Present Talent

The 2010 Mariners are not a great team. It’s pretty easy to look at the roster and find problems – they lack offense, the back end of the rotation is a question mark, the closer has had one good major league season, etc… The upgrades on the roster pushed them into 83-85 win territory in terms of true talent level. Put them in the American League East, and they’d likely be fighting the Orioles for fourth place. In the AL West, however, there are no Yankees or Red Sox, as all four teams are pretty evenly matched. So, while the team is flawed, they also have a pretty decent chance of making the playoffs. There simply aren’t that many teams in baseball that are going into the 2010 season with a roughly one in four chance of playing in October.

This team isn’t just designed to steal a division title and get waxed in the ALDS, either. The team is banking on several high variance players, and they won’t succeed without good years from the likes of Milton Bradley and Erik Bedard. That is certainly a risky proposition, but there’s no denying the upside that comes in a scenario where both stay healthy and perform near their talent levels. Their mean projections are dragged heavily down by the risk (as they should be), but the distribution of expected outcomes is not clumped around the middle – they will likely either boom or bust, and take the team with them whichever way they go. This team is not very likely to win 83 to 85 games. Instead, they’ll probably win 75 or 90. If it doesn’t work, they’ll be sellers at the deadline and go young in the second half. If it does work, though, the other three AL playoff clubs would be staring at having to defeat a team that throws Felix Hernandez, Cliff Lee, and Bedard in a playoff series. No one is going to sign up for that assignment.

The combination of a winnable division and a high variance roster gives the Mariners a legitimate chance at winning the World Series this year, even with a roster that has plenty of warts. They’re not the favorites, certainly, but if you ran the 2010 season 1,000 times, the Mariners would end up champions in a non-trivial amount of them. They’d also finish last a bunch of times, which is part of the risk they’ve had to accept. But we cannot ignore the fact that among the 30 MLB clubs, Seattle is more likely to win the title in 2010 than most of their competitors.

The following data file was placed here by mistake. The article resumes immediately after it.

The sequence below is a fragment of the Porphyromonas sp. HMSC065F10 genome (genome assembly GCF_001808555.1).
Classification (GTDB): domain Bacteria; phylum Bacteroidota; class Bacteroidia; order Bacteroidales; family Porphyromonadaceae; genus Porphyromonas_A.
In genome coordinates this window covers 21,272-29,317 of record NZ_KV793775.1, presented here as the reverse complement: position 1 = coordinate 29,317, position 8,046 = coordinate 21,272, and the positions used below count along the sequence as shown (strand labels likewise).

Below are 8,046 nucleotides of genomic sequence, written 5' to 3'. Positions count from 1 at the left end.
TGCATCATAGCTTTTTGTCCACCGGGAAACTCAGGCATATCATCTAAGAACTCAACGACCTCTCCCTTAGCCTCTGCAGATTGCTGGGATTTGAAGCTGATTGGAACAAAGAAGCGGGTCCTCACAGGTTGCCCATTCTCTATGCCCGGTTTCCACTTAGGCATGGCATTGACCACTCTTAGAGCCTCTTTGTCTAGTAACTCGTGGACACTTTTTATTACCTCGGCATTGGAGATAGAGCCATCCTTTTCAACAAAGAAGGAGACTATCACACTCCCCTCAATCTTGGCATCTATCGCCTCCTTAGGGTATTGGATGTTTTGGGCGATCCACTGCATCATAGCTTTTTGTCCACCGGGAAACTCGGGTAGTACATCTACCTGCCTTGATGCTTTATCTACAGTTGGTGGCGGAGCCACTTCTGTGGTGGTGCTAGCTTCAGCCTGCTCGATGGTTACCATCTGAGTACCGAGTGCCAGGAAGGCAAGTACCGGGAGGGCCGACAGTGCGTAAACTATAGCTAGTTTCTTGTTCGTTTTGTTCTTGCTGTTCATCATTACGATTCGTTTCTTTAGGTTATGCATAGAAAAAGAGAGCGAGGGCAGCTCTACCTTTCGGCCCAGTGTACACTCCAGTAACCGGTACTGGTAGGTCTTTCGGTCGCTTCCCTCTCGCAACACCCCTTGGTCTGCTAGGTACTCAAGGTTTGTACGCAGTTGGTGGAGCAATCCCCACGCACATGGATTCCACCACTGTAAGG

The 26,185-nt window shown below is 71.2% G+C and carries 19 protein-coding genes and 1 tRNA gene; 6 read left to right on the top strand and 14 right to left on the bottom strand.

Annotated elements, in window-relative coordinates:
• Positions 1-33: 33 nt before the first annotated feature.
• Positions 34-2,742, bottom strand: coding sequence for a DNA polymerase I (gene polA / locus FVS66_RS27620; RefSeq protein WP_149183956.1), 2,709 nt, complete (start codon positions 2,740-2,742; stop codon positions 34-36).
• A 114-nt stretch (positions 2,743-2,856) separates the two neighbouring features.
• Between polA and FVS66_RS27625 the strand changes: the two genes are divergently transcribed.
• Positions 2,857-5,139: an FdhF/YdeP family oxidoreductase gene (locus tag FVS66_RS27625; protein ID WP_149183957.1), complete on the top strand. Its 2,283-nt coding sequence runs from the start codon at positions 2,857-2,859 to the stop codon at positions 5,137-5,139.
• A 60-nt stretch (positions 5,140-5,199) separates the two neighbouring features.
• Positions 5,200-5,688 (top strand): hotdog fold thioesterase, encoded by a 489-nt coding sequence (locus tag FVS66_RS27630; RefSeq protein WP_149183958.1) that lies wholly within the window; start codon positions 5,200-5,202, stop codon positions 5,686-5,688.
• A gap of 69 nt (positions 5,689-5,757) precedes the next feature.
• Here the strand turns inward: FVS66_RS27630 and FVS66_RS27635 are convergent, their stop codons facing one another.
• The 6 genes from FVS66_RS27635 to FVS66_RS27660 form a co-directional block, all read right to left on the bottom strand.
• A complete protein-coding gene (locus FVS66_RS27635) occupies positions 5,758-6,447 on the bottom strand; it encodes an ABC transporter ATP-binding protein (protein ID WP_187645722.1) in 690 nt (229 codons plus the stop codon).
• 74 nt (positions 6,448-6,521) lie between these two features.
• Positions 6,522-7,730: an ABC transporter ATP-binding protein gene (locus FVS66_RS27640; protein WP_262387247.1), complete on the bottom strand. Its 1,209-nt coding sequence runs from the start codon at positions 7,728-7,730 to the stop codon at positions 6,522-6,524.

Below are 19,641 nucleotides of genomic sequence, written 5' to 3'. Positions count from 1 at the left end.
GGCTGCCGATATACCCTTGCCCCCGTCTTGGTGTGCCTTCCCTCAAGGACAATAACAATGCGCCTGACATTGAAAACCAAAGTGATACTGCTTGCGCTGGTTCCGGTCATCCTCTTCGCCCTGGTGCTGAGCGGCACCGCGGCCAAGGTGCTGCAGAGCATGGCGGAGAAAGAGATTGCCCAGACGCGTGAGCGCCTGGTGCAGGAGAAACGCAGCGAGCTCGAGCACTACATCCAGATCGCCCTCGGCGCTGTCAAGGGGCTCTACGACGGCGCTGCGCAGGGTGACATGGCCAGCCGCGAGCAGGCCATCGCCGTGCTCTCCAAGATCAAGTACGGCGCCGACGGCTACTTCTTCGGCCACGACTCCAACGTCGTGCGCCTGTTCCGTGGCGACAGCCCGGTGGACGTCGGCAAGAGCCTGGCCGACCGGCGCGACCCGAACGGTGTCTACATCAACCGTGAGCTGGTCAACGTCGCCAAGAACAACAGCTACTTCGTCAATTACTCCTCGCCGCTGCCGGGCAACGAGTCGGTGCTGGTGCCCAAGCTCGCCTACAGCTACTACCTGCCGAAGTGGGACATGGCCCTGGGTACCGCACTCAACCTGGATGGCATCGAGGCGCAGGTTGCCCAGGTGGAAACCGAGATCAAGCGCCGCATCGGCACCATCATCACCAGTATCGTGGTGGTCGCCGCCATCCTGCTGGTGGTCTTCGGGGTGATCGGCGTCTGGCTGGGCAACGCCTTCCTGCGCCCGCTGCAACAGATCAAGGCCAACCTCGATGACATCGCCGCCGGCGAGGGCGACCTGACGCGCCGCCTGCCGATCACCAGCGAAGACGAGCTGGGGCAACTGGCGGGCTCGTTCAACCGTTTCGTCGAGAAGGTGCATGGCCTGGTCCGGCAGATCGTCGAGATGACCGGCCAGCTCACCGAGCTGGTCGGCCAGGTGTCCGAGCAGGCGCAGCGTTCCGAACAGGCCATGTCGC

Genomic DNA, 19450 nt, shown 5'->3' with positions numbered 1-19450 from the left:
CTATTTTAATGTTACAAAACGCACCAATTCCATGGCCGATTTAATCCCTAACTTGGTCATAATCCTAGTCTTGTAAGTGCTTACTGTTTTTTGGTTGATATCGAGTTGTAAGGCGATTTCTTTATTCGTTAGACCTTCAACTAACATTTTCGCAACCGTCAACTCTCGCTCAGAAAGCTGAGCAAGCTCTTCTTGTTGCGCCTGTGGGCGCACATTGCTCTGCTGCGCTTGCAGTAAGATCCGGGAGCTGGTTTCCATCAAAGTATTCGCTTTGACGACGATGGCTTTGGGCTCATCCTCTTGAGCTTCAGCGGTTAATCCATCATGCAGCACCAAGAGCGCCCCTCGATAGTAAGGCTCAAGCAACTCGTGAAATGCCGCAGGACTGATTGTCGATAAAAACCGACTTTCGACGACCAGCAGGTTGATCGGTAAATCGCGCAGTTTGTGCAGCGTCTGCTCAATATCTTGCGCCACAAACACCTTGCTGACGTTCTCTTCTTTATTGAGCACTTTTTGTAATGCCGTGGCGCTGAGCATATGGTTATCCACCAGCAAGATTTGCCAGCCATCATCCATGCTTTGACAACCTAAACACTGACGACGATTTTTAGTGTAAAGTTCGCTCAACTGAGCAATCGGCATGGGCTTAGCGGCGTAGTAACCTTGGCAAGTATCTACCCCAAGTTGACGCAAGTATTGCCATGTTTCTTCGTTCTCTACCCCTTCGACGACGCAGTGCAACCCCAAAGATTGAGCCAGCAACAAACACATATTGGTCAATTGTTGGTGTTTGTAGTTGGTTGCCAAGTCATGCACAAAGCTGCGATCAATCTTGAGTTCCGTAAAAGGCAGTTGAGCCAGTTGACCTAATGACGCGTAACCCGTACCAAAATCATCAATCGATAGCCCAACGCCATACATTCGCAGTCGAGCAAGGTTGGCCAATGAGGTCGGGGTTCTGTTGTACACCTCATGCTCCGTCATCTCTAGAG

Future Talent

The Mariners farm system isn’t among baseball’s best. They have a couple of premium prospects in Dustin Ackley and Michael Saunders, but they don’t match up with the systems that boast a lot of high ceiling guys. However, there is a reason this section is entitled young talent and not farm system.

Felix is 23. Franklin Gutierrez is 27. Jose Lopez is 26. Adam Moore is 25. Ryan Rowland-Smith is 27. Every single member of the bullpen is under 30. Simply looking at a ranking of their prospects misses the youth already on the team. They’re not overflowing with young talent like Texas or Tampa Bay, but there’s a young core to build around in place, and the guys on the farm who are legitimate prospects are generally close to the majors.

This isn’t a team that has a short window to contend. They’re likely to be even better in 2011 and beyond than they will be in 2010 – the problem for them is that is true of most of the rest of the division as well.


This is where I expect the disagreement lies, as I don’t think anything written above veers much from the common perception about the team. In terms of front office capability, financial commitment from ownership, revenues from the ballpark, and the other minor components of this section, the Mariners graded out very highly. Not just with me, but among everyone I talked to, including the other authors here on the site.

I understand that there’s a large contingency of people who believe that we should not presume intelligence until success has been displayed on the field, and that we should infer that an organization is well run once the fruits of their labor of have been reaped, and those are the people who are going to hate this ranking. I simply have a philosophical disagreement with you on how we should evaluate our expectations for the future. Just as we can separate Jason Heyward from a normal outfield prospect despite the fact that he has accomplished nothing at the big league level, I believe we can also evaluate an organization’s ability to put a winning team on the field before they do so.

The term “process” has become a cliche in referring to front offices, but quite simply, there are few better examples of an organization that is blending traditional scouting with new ways of thinking than the Mariners. The GM is one of the most respected scouts in the game, and his right hand man is an accountant who went out and hired Tom Tango as one of his first orders of business. Teams that have blended both ways of thinking into their decision-making process have been tremendously successful, and this is the path the Mariners have set themselves upon.

The Seattle front office knows how to evaluate talent, and they know how to value talent. Organizations that do both things well, and are given a payroll of $100 million to boot, win a lot of baseball games.

I knew putting the Mariners at #6 would generate a significant amount of backlash and claims of bias. But, in my estimation, when you actually look at their chances of winning in 2010, the group of young talent they can build around going forward, the quality of the decision making in the front office, and their financial resources, this is where they belong. After years of being a joke, the Mariners have made one of the most impressive turnarounds in recent history.

Organizational Rankings: Future Talent – Seattle